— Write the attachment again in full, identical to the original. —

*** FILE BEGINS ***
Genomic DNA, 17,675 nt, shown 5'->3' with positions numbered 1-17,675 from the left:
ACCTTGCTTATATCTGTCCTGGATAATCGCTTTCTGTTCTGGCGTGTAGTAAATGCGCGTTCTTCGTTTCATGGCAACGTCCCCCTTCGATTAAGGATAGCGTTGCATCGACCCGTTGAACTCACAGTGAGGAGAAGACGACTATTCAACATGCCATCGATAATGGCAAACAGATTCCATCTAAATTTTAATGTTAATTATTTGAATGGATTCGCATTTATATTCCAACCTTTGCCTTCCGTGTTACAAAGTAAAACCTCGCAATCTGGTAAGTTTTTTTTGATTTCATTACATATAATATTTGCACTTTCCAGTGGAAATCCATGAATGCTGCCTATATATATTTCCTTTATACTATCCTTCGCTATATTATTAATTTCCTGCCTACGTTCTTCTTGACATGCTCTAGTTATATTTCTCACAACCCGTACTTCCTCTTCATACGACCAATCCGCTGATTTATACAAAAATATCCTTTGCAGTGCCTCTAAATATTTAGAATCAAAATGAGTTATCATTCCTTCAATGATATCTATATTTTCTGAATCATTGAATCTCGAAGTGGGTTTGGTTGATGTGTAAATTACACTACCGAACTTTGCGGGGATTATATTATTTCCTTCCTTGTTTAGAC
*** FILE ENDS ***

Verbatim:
Genomic DNA, 17,675 nt, shown 5'->3' with positions numbered 1-17,675 from the left:
ACCTTGCTTATATCTGTCCTGGATAATCGCTTTCTGTTCTGGCGTGTAGTAAATGCGCGTTCTTCGTTTCATGGCAACGTCCCCCTTCGATTAAGGATAGCGTTGCATCGACCCGTTGAACTCACAGTGAGGAGAAGACGACTATTCAACATGCCATCGATAATGGCAAACAGATTCCATCTAAATTTTAATGTTAATTATTTGAATGGATTCGCATTTATATTCCAACCTTTGCCTTCCGTGTTACAAAGTAAAACCTCGCAATCTGGTAAGTTTTTTTTGATTTCATTACATATAATATTTGCACTTTCCAGTGGAAATCCATGAATGCTGCCTATATATATTTCCTTTATACTATCCTTCGCTATATTATTAATTTCCTGCCTACGTTCTTCTTGACATGCTCTAGTTATATTTCTCACAACCCGTACTTCCTCTTCATACGACCAATCCGCTGATTTATACAAAAATATCCTTTGCAGTGCCTCTAAATATTTAGAATCAAAATGAGTTATCATTCCTTCAATGATATCTATATTTTCTGAATCATTGAATCTCGAAGTGGGTTTGGTTGATGTGTAAATTACACTACCGAACTTTGCGGGGATTATATTATTTCCTTCCTTGTTTAGAC